More work on the way for Thunderbolts Way

Published on 24 November 2020

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Safety improvements along a 2km section of Thunderbolts Way at Mares Run will kick off at the end of the month, complementing a series of upgrades along this important freight transport route.

The section currently being targeted is located around 55km north of Gloucester, and extends from Carsons lookout through to the top of Giro mountain. Along with upgrading the existing road pavement to finish with an asphalt overlay, the scope of works includes rehabilitation of road shoulders, drainage improvements, upgrading guardrail, and line-marking.

“Thunderbolts Way is an important regional road that links Walcha and Gloucester through to Newcastle and Sydney”, explained Daniel Park, MidCoast Council’s Manager of Operations (North). “Improving road safety for the local motorists, primary producers, haulage companies, tourists and bike riders who use Thunderbolts Way is an on-going focus, and this project is one of many that will roll out over comings years”.

The works at Mares Run are scheduled to begin next Monday 30 November and will continue over seven weeks, weather permitting, for completion early-February 2021. While crews will be on-site between 7am and 4pm Monday to Friday, reduced speed limits will be in place at all times - including outside work hours – for the duration of the works. Lane closures will be required at times, and traffic control will be in place.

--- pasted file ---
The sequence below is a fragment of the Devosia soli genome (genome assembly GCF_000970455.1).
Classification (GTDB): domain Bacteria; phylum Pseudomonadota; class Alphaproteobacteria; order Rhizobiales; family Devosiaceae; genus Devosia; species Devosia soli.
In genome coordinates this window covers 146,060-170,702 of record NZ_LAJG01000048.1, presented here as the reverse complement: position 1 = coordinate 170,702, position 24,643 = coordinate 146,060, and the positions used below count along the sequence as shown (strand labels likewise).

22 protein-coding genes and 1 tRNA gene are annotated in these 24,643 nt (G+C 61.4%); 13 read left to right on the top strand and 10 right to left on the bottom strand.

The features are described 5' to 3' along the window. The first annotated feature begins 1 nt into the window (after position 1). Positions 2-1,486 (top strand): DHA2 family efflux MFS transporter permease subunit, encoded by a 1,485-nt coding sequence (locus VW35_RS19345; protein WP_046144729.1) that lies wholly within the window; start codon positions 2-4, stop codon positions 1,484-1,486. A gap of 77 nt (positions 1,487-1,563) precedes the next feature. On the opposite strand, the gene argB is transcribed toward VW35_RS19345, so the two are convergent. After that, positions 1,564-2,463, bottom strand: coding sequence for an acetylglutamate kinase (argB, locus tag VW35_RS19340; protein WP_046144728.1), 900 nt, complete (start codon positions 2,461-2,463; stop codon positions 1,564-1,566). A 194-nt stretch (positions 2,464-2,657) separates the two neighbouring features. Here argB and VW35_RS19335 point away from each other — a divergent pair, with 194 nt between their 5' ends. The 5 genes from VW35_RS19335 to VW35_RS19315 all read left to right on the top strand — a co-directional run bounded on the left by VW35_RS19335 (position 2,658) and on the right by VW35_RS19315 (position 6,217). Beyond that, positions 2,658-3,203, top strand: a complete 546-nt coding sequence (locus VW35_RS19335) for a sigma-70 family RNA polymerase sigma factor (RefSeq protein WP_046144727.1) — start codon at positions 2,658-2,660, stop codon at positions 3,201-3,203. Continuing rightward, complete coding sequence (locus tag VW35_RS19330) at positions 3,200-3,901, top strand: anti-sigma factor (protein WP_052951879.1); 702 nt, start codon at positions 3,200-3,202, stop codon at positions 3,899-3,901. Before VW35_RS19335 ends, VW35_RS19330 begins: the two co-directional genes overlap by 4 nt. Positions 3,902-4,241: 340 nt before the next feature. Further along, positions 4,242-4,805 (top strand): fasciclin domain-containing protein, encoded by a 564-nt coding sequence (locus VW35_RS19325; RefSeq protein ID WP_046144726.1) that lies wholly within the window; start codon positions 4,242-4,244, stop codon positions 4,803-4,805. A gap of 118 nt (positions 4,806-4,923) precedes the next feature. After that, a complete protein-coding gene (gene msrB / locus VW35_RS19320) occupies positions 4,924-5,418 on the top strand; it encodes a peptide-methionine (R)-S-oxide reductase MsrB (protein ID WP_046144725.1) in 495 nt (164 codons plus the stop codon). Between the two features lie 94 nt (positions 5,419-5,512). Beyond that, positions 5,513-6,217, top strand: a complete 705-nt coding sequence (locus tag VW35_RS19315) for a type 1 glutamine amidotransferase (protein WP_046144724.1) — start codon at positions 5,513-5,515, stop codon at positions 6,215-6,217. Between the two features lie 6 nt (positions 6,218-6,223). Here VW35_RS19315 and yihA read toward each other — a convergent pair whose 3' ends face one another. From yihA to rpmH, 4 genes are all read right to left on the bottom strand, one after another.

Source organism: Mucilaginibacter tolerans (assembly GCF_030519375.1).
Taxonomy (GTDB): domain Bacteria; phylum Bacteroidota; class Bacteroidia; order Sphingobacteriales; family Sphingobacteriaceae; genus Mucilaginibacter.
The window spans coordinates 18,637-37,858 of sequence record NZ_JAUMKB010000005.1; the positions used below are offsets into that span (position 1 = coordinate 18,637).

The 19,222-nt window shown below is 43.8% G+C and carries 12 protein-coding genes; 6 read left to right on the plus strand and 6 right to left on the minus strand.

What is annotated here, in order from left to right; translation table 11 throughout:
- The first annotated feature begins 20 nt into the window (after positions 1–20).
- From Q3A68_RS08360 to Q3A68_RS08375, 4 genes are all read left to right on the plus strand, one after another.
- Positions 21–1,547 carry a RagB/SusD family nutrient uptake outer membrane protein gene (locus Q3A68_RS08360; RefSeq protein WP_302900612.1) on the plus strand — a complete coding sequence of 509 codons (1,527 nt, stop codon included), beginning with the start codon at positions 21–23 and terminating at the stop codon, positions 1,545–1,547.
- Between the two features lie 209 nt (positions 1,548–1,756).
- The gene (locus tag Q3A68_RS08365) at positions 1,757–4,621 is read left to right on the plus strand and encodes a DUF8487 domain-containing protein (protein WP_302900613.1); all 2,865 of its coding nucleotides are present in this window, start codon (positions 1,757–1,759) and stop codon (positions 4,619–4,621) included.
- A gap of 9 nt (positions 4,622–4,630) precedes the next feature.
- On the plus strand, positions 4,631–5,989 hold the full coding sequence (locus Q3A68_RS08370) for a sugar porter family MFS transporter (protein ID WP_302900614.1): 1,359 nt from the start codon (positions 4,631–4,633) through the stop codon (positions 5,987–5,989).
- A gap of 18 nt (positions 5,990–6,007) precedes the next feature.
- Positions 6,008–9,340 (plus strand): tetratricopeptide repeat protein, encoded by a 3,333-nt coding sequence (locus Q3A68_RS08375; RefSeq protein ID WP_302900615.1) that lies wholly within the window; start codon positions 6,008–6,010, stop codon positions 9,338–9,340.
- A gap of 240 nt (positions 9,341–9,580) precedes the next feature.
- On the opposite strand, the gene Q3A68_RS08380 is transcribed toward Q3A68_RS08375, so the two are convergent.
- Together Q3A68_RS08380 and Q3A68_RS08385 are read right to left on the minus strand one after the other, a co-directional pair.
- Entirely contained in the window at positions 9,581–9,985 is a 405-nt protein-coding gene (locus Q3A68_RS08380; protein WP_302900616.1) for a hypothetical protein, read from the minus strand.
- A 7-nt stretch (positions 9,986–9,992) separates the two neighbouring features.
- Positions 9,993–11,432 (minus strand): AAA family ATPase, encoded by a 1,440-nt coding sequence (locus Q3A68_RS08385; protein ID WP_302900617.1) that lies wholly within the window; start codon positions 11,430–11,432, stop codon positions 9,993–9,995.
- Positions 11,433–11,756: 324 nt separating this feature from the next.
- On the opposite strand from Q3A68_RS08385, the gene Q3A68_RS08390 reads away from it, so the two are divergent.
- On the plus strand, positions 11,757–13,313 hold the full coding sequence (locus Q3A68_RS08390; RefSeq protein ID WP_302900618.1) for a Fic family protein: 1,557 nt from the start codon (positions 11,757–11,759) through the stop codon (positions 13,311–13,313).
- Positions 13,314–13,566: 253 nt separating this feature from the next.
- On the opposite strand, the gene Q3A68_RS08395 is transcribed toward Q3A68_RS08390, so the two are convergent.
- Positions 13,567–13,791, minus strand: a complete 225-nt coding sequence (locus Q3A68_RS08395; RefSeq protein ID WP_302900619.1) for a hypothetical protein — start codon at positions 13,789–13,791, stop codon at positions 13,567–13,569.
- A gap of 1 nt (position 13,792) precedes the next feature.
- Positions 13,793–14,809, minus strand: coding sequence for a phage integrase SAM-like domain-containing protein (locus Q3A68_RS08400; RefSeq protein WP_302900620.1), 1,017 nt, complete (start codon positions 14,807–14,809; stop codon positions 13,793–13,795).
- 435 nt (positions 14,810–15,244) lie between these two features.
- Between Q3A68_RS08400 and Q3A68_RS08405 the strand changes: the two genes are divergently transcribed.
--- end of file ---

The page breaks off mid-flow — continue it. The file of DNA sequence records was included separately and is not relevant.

“These projects also give us an opportunity to look to the future, with works designed to provide durability”, Daniel added. “We use materials and techniques that not only extend the life of the road, but reduce on-going maintenance costs”.

Member for Upper Hunter Michael Johnsen said the project was being delivered by the NSW Government’s Fixing Country Roads program, which aims to unlock the economic potential of regional NSW.

“This will deliver important benefits for all regional road users – from passengers to producers and from heavy truck drivers to the local school bus,” Mr Johnsen said.

“Projects like this are important in supporting the regional freight task in NSW, which is expected to increase by 12 percent to 286 million tonnes by 2036.”

Motorists are asked to be alert to changed traffic conditions, observe all signage and directions from road crews, and to travel with caution in the area. Delays can be expected during the day when lane closures are in place.

This project is part of the Thunderbolts Way Corridor Strategy, funded through the NSW Government's Fixing Country Roads program. Additional funding has been provided through the $100M Road Upgrade Package (funded by the NSW Government in association with Council), part of Council’s commitment to improving the roads that connect our communities.

For more information about the Thunderbolts Way Corridor Strategy, visit To find out more about other roadworks taking place across the region, visit